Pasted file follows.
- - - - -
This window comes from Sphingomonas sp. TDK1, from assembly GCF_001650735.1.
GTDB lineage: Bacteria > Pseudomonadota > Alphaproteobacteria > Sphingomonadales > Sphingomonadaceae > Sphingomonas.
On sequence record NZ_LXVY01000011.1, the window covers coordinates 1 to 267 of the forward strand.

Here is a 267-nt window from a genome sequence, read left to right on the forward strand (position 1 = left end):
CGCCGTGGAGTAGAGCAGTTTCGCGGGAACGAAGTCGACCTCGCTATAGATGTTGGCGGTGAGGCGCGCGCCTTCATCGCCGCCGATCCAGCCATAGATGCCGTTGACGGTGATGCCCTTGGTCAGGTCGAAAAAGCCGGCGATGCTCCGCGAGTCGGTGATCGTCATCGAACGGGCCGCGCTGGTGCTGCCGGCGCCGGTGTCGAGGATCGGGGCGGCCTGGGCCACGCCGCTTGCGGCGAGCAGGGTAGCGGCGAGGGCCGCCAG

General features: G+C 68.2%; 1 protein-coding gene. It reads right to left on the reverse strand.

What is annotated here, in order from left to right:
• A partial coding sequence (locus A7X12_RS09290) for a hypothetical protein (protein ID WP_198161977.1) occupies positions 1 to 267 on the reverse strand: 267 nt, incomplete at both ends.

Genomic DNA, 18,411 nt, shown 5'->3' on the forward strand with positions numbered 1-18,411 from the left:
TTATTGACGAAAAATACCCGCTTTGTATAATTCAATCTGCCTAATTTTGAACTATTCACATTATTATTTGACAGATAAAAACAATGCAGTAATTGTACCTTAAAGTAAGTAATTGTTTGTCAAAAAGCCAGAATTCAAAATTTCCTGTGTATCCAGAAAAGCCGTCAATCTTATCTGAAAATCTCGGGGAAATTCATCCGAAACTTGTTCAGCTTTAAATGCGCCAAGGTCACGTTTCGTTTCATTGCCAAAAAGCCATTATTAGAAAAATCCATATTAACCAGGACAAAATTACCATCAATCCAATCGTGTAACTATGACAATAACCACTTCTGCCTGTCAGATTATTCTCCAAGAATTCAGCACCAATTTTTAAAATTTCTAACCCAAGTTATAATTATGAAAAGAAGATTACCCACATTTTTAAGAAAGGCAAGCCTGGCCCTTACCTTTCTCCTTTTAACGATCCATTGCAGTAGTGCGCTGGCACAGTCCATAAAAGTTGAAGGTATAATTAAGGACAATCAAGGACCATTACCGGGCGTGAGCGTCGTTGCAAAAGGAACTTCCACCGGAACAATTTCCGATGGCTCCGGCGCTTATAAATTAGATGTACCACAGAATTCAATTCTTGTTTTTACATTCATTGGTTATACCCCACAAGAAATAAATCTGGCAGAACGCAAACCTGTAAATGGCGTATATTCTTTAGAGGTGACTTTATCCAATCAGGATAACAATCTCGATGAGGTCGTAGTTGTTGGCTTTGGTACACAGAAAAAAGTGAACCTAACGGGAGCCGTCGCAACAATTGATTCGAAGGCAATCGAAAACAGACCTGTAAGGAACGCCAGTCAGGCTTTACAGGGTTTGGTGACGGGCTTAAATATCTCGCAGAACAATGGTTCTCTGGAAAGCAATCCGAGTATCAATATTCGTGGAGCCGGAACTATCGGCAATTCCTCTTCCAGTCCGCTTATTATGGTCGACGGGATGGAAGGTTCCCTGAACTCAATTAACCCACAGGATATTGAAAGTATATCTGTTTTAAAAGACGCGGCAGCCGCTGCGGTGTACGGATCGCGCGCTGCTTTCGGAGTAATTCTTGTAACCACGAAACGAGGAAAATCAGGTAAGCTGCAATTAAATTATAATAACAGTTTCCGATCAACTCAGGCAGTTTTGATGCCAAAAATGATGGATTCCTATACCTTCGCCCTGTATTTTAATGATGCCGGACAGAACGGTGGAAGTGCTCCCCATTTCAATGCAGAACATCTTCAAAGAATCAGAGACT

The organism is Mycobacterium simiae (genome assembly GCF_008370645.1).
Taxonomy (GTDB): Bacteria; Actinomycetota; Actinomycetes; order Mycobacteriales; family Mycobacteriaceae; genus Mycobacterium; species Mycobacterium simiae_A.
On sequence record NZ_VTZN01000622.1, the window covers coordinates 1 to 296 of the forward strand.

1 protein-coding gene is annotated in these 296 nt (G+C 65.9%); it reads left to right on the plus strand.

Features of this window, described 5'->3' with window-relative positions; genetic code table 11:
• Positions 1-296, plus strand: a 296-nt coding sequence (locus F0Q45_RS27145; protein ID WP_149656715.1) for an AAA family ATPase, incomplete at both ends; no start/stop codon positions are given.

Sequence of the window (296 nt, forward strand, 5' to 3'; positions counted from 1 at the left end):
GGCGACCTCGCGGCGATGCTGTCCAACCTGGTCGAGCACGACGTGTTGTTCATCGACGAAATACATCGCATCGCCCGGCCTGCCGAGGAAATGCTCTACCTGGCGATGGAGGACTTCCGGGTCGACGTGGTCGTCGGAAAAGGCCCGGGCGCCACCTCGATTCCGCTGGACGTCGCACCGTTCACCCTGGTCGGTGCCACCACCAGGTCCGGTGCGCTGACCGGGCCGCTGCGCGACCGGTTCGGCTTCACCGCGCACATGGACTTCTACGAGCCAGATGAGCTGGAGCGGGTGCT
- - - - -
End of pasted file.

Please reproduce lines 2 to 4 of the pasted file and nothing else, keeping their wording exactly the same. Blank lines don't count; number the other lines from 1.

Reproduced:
GTDB lineage: Bacteria > Pseudomonadota > Alphaproteobacteria > Sphingomonadales > Sphingomonadaceae > Sphingomonas.
On sequence record NZ_LXVY01000011.1, the window covers coordinates 1 to 267 of the forward strand.

Here is a 267-nt window from a genome sequence, read left to right on the forward strand (position 1 = left end):